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Another take on electronic cigarettes

We’ve written about the pros and cons of electronic cigarettes (e-cigs) in this space. A recent report commissioned by Public Health England (PHE) states that e-cigs are about 95 percent less harmful to health than tobacco cigarettes, and should be considered in helping smokers quit.

The authors of the report were led by Ann McNeill, PhD, professor of tobacco addiction at the National Addiction Center, King’s College, and Peter Hajek, PhD, CClinPsych, director of the tobacco dependence research unit at the Wolfson Institute of Preventive Medicine in London, United Kingdom.

Refuting arguments that e-cigs could be a gateway for the youth to later smoke tobacco, the authors wrote that there’s no indication that e-cigs are “renormalizing smoking or increasing smoking uptake.”

They reported that e-cigs are attracting very few people who have never smoked, so there’s no risk of potentially increasing the number of people who might become actual smokers later on.

Other smoking-cessation experts are taking this report with a grain of salt.

Other researches by equally credible experts have drawn different conclusions and given opposing recommendations.

Draft recommendation

Also recently, an updated draft recommendation from the United States Preventive Services Task Force on behavioral interventions and medications for tobacco smoking cessation in adults, stated that it cannot yet recommend e-cigs as a smoking cessation tool.

It echoes findings of several other researches pointing out that though e-cigs may show some potential usefulness in smoking cessation, more studies are needed as to its long-term impact; and there must be stricter regulation on its marketing and sale to the public.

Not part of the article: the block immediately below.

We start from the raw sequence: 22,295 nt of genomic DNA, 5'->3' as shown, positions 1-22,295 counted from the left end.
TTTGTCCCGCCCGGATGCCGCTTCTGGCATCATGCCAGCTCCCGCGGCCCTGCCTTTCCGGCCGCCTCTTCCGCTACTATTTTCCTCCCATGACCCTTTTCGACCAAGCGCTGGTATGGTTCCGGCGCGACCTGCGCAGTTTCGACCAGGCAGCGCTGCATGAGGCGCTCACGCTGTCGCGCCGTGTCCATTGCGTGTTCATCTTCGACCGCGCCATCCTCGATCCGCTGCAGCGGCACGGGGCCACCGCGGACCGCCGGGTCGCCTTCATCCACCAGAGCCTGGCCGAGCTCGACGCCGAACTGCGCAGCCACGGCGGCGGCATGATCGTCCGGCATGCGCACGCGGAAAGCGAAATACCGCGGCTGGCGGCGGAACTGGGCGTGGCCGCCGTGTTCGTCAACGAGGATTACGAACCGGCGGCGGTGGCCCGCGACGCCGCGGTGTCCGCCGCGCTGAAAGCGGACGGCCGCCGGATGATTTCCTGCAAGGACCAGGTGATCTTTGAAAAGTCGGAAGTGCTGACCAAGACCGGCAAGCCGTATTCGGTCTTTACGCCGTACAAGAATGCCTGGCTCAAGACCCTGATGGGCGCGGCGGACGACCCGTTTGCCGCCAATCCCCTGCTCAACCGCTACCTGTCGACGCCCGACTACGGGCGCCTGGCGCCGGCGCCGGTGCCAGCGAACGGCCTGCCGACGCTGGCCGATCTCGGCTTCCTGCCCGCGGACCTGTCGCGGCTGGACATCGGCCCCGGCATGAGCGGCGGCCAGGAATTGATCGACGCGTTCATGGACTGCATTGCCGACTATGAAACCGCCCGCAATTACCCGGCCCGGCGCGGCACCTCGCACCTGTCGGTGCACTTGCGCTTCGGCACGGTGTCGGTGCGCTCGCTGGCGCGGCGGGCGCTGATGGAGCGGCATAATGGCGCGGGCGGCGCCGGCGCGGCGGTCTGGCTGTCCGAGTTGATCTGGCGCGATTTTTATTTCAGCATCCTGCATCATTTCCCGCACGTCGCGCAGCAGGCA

A report published in the Journal of the American Medical Association (Jama), coming out almost at the same time as the PHE report, stressed the “gateway issue” of e-cigs. The study was reinforced by an editorial by Nancy A. Rigotti, MD, from the Massachusetts General Hospital and Harvard Medical School in Boston. The editorial was published also in the same issue of the journal.

Dr. Risotto emphasized that the study provides “the strongest evidence to date that e-cigarettes might pose a health hazard by encouraging adolescents to start smoking conventional tobacco products.”

Some technical flaws

However, Dr. McNeill, coauthor of the PHE report, argued that the study has some methodological or technical flaws, which make the conclusions questionable. The major issue Dr. McNeill raised was with regard to the measure to determine e-cig use and smoking.

“One of the issues we raise in our report is that of measurement,” she was quoted by Medscape Medical News. “It is not the same to equate ‘ever use’ with use, as ever use can mean that someone had just tried an e-cigarette once.”

She added: “Adolescence is a time of experimentation, so what we are really concerned with is any regular use of e-cigarettes and uptake of smoking.”

Smoking cessation tool

For his part, Dr. Hajek said that the Jama study does not show that vaping with e-cigs leads to smoking. “It just shows that people who are attracted to e-cigarettes are the same people who are attracted to smoking,” he explained. He compared it with people who drink alcohol, such that those who drink white wine are more likely to try red wine compared to people who do not drink alcohol.

I maintain my personal stand that e-cigs should only be allowed as a smoking-cessation tool, which should be under the supervision of a health professional who has training on smoking cessation. It should be treated as a prescription product, and not as a “recreation” or “alternative lifestyle” device which anyone, including children and adolescents, can readily purchase even from vendors in some busy street corners.

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